A squad of National Guards on an isolated weekend exercise in the Louisiana swamp must fight for their lives when they anger local Cajuns by stealing their canoes. Without live ammunition and in a strange country, their experience begins to mirror the Vietnam experience.
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An underrated psychological action-thriller from director Walter Hill. More than just a shoot-em-up action movie, it's an engrossing and intense story of survival with strong performances, great bayou atmosphere, and sharp writing by Hill and David Giler. The strange, atmospheric, and darkly ambiguous ending is particularly memorable and intriguing. A contemporary classic that deserves to be better known.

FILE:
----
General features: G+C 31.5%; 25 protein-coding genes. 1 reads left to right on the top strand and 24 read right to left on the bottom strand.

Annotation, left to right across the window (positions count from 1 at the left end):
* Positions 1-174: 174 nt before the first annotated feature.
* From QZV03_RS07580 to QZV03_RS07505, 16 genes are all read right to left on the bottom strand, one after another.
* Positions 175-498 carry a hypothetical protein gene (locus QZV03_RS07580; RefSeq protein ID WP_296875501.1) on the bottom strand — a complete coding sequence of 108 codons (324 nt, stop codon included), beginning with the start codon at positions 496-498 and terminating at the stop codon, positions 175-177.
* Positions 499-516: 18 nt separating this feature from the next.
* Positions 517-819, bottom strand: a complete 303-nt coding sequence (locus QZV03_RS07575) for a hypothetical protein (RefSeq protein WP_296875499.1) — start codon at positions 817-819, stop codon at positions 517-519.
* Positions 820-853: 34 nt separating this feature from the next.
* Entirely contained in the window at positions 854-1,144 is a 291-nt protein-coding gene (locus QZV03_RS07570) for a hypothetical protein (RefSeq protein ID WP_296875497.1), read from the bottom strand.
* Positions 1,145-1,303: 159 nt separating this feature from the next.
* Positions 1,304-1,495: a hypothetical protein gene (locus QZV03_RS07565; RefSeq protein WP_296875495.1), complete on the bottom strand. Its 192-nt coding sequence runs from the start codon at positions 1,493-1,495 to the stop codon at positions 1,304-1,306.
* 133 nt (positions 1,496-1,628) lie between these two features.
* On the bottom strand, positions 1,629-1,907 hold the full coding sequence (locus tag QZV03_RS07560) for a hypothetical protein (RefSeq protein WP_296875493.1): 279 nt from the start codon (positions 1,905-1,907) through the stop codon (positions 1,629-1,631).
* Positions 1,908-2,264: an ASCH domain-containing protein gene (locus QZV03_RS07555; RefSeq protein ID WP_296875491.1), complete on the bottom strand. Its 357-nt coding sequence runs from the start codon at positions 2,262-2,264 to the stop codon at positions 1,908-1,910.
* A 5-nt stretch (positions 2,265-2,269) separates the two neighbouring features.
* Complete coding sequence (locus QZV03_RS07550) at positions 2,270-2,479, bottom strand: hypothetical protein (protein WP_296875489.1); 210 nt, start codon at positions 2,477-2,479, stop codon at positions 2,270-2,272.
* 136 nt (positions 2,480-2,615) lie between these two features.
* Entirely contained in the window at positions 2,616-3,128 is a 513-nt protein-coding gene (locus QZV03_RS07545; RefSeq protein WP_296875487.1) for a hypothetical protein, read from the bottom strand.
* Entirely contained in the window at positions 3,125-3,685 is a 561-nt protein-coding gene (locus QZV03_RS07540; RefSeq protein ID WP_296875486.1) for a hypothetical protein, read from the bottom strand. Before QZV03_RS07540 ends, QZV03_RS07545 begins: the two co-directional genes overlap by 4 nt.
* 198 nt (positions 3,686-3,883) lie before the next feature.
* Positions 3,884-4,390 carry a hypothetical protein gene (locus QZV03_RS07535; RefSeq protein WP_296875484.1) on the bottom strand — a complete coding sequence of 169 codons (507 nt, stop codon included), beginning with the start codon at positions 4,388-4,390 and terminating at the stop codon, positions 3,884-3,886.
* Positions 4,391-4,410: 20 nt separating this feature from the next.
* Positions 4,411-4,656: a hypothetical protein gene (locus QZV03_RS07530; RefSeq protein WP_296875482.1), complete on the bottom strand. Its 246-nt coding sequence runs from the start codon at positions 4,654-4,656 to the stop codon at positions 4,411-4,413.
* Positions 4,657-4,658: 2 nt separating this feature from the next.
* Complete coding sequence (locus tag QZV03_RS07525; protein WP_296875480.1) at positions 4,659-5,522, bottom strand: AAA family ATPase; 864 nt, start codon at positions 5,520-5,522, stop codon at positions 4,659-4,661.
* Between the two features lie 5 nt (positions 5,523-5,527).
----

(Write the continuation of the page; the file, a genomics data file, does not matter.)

Not nearly as nail-biting and tense as I hoped. Sure, the last ten minutes is suspenseful paranoia and action does sublimely well, but most of the rest of Southern Comfort feels like it's Deliverance-lite in its thrills. And this machoness is all that it offers, as there's no room for soft emotions or depth of character in a Walter Hill picture. It's not the director's strongest work in terms of momentum and action.